Is a rail network a social structure?

figures: RER map of Paris; E. J. Marey’s graphical representation of Paris-Lyon train schedules, 1885

What role does a rail network play within an adequate ontology of society? Is a rail system primarily a set of physical assets, a set of administrative procedures, or a set of embodied opportunities and constraints for other members of society? The answer is, a transportation system has elements of all of these.

A rail system provides convenient transportation among a number of places, while providing no service at all between other pairs of locations. You can get from Porchefontaine to Sevran Livry with only a change of trains at St. Michel – N Dame in about 30 minutes — whereas from Point X to Point Y there is no convenient transportation connection by Metro or RER. This means, among other things, that some parts of Paris are much more tightly integrated than others. It is possible for residents of arrondissement X to shop and work in arrondissement Y very conveniently, whereas this would not be true for arrondissement Z.

So a rail system certainly has direct effects on social behavior; it structures the activities of the two million or more Parisians by making some places of residence, work, shopping, and entertainment substantially more accessible than other places. And there are a number of other social characteristics that are structured by the commuter rail system as a consequence: for example, patterns of class stratification of neighborhoods, patterns of diffusion of infectious disease, patterns of ethnic habitation around the city, patterns of diffusion of social styles and dialect, … In brief, a rail system has definite social effects. It creates opportunities and constraints that affect the ways in which individuals arrange their lives and plan their daily activities. And other forms of social behavior and activity are conveyed through the conduits established by the transport system.

Moreover, a rail system is a physical network that has an embodied geometry and spatiality on the ground. Through social investments over decades or more, tracks, stations, power lines, people movers, and fuel depots have been created as physical infrastructure for the transportation network. Lines cross at junctions, creating the topology of a network of travel; and the characteristics of travel are themselves elements of the workings of the network — for example, the rate of speed feasible on various lines determines the volume of throughput of passengers through the system. And neighborhoods and hotels agglomerate around important hubs within the system.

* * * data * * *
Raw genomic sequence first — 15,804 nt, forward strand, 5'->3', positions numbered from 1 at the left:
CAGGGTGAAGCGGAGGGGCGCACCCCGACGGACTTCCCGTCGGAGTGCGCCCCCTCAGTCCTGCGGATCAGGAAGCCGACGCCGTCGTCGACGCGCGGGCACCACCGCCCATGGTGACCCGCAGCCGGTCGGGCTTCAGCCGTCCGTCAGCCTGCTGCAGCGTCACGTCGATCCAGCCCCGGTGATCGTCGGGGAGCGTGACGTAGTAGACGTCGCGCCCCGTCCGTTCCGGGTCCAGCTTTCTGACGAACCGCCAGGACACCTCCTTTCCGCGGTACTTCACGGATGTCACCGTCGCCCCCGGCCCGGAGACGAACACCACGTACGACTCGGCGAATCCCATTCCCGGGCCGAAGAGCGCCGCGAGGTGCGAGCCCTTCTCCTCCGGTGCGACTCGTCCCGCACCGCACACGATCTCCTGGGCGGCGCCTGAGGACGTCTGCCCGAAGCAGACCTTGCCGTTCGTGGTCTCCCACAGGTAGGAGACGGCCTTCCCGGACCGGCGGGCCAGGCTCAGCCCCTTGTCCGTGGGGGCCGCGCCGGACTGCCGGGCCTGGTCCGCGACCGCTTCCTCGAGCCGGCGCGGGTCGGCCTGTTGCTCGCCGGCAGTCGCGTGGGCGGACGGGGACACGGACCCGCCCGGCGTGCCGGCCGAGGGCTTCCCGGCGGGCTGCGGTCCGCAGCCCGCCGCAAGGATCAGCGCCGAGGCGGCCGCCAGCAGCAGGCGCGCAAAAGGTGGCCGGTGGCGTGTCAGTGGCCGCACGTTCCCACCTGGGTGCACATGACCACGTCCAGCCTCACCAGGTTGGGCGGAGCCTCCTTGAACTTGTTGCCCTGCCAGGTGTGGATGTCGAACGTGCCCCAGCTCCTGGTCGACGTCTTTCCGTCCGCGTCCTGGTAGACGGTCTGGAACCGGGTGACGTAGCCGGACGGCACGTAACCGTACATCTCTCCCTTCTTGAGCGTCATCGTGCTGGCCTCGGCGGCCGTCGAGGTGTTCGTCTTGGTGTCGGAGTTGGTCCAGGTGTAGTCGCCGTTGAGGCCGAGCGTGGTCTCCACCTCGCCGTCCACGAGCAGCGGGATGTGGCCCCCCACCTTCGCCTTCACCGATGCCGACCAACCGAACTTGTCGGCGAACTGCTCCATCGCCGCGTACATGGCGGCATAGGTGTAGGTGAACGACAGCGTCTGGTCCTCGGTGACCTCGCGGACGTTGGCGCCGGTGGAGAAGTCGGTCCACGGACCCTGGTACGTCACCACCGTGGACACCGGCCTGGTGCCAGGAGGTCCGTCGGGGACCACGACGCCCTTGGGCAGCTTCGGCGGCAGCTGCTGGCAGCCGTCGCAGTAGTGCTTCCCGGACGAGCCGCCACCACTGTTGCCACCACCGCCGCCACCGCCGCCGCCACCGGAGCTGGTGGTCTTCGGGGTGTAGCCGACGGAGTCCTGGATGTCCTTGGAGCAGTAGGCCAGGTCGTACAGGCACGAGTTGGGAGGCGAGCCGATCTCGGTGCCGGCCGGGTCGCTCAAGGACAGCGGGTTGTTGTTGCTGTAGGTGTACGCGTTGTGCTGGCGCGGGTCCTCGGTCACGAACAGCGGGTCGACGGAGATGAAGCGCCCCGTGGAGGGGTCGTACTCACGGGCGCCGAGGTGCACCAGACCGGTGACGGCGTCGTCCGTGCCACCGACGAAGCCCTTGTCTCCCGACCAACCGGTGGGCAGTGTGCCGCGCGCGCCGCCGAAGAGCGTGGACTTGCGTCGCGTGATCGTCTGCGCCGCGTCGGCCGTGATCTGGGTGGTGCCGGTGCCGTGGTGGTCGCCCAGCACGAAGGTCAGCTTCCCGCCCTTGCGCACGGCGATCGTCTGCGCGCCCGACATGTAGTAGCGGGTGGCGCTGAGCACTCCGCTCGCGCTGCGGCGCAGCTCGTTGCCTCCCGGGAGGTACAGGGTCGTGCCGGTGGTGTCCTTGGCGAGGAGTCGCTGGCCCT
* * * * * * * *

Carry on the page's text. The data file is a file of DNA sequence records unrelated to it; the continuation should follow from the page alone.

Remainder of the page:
In addition to this physical infrastructure, there is a personnel and management infrastructure associated with a rail system as well: a small army of skilled workers who maintain trains, sell tickets, schedule trains, repair tracks, and myriad other complex tasks that must be accomplished in order for the rail system to carry out its function of efficiently and promptly providing transportation. This human organization is surely a “social structure,” with some level of internal corrective mechanisms that maintain the quality of human effort, react to emergencies, and accomplish the business functions of the rail system. This structure exists in the form of training procedures, operating manuals, and processes of supervision that maintain the coordination needed among ticket agents in stations, repairmen in the field, track inspectors, engineers, and countless other railroad workers. And this structure is fairly resilient in the face of change of personnel; it is a bureaucratized structure that makes provision for the replacement of individuals in all locations within the organization over time.

So a rail network has structural characteristics at multiple levels. The physical network itself has structural characteristics (nodes, rates of travel, volume of flow of passengers and freight). This can be represented statically by the network of tracks and intersections that exist (like the stylized map of the RER above); dynamically, we can imagine a “live” map of the system representing the coordinated surging of multiple trains throughout the system, throughout the course of the day. The railroad organization has a bureaucratic structure — represented abstractly by the organizational chart of the company, but embodied in the internal processes of training, supervision, and recruitment that manage the activities of thousands of employees. And the social and technical ensemble that these constitute in turn creates an important structure within the social landscape, in that these physical and human structures determine the opportunities and constraints that exist for individuals to pursue their goals and purposes.

A general problem that confronts assertions about “social structures” is the question, what factors give the hypothesized structure a degree of permanence over time? Why should we not expect that social structures will morph quickly in response to changing uses and demands by opportunistic actors within them? A rail system provides a somewhat more definite answer to this question than is possible for most putative social structures: the physicality of the system is itself a barrier to rapid, radical structural change. The locations of the great rail terminus stations in Paris have not changed in the past century. And this is at least in part a consequence of the vast “sunk costs” that are associated with the embodied structure of track, intersection, and station that had developed over the course of the first fifty years of French railroad expansion. So the need for a passenger from Dijon to Strasbourg to convey himself/herself from the Gare de Lyon (1900) to the Gare de l’Est (1849) is exactly the same today as it was in 1900.

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